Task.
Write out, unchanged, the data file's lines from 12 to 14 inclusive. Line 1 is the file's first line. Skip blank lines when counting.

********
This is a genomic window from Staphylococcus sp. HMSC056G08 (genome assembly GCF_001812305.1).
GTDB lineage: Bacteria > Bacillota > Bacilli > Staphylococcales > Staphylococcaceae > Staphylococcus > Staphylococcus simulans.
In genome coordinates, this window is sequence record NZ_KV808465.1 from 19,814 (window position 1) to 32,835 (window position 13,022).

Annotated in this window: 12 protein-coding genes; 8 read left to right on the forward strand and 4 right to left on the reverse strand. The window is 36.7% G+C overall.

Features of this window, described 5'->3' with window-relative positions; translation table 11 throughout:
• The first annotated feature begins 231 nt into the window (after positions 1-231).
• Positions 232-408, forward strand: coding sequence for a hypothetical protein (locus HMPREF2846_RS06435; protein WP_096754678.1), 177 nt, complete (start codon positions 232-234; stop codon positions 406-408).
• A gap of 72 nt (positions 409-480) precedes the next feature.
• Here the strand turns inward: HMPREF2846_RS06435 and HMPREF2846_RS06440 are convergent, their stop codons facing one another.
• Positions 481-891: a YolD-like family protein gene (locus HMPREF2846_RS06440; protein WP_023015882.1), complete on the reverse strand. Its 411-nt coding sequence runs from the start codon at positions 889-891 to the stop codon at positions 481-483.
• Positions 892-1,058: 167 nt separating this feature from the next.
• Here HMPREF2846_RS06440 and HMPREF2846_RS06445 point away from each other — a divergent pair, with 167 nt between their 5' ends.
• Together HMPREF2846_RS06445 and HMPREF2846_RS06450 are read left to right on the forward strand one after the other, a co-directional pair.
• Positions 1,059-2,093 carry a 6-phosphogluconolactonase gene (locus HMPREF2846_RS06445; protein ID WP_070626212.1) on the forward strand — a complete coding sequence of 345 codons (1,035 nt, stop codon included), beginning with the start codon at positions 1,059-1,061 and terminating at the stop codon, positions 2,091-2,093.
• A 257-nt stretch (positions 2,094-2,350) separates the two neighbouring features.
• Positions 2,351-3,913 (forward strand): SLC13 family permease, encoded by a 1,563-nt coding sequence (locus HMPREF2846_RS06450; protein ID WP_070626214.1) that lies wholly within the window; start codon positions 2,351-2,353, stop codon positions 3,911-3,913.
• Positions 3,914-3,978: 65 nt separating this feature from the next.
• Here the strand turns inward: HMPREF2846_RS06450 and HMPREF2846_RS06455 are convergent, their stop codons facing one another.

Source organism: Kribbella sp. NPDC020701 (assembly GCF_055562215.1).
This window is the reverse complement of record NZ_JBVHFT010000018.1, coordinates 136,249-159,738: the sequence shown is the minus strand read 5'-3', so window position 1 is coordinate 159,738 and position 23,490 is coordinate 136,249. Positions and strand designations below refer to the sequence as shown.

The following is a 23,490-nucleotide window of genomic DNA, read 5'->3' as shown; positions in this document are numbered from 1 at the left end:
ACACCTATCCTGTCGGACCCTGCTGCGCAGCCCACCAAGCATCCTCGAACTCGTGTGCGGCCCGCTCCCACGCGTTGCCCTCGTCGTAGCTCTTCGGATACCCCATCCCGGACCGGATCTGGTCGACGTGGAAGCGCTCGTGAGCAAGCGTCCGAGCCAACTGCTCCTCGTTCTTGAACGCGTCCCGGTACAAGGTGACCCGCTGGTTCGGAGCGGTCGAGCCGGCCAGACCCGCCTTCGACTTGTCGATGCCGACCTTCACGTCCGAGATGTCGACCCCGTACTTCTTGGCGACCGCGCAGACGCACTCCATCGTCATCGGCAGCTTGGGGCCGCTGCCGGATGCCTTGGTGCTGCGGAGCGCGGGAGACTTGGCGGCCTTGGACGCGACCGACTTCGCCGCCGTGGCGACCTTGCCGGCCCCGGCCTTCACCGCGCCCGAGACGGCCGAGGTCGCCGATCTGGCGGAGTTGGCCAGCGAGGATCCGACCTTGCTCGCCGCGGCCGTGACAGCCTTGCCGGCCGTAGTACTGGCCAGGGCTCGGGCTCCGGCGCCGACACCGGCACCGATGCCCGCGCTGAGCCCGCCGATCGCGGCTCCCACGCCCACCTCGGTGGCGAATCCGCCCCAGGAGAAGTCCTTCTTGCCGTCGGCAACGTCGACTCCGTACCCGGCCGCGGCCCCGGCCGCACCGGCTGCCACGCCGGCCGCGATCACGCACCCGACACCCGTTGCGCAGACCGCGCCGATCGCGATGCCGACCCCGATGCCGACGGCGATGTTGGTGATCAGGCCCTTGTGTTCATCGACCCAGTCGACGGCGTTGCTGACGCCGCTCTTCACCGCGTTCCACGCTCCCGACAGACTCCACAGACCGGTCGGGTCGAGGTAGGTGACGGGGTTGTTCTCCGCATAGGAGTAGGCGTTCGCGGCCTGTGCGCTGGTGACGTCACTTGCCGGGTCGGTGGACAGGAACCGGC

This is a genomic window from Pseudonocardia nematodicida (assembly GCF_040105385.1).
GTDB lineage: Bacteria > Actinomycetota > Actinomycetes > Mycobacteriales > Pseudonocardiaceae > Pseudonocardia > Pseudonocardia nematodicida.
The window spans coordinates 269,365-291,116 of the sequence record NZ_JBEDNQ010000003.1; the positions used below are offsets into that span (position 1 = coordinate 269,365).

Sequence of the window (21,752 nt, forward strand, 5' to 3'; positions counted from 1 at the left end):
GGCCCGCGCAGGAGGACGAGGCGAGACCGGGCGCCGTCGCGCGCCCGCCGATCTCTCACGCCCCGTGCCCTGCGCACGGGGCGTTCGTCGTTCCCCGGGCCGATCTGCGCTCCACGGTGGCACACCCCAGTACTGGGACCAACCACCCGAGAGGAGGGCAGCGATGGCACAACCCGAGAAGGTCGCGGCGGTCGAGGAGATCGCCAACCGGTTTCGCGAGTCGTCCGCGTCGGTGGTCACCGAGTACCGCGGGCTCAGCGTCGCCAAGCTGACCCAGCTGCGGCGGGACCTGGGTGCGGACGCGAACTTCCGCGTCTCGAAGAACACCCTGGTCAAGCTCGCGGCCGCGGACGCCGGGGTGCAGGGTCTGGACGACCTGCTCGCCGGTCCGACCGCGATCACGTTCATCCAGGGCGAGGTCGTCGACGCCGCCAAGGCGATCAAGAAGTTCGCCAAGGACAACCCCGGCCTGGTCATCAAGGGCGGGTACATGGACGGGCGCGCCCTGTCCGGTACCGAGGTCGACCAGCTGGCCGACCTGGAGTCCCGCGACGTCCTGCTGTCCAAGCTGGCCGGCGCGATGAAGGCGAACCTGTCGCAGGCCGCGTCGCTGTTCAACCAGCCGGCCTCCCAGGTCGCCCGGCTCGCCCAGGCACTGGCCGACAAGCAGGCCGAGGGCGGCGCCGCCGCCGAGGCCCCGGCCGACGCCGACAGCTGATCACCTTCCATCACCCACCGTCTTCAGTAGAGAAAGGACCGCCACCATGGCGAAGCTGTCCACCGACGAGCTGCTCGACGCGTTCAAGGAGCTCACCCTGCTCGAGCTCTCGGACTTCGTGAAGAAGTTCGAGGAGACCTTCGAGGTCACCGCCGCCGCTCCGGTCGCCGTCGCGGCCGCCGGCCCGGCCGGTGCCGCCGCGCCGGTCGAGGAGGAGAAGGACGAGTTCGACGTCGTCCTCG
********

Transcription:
• Here HMPREF2846_RS06440 and HMPREF2846_RS06445 point away from each other — a divergent pair, with 167 nt between their 5' ends.
• Together HMPREF2846_RS06445 and HMPREF2846_RS06450 are read left to right on the forward strand one after the other, a co-directional pair.
• Positions 1,059-2,093 carry a 6-phosphogluconolactonase gene (locus HMPREF2846_RS06445; protein ID WP_070626212.1) on the forward strand — a complete coding sequence of 345 codons (1,035 nt, stop codon included), beginning with the start codon at positions 1,059-1,061 and terminating at the stop codon, positions 2,091-2,093.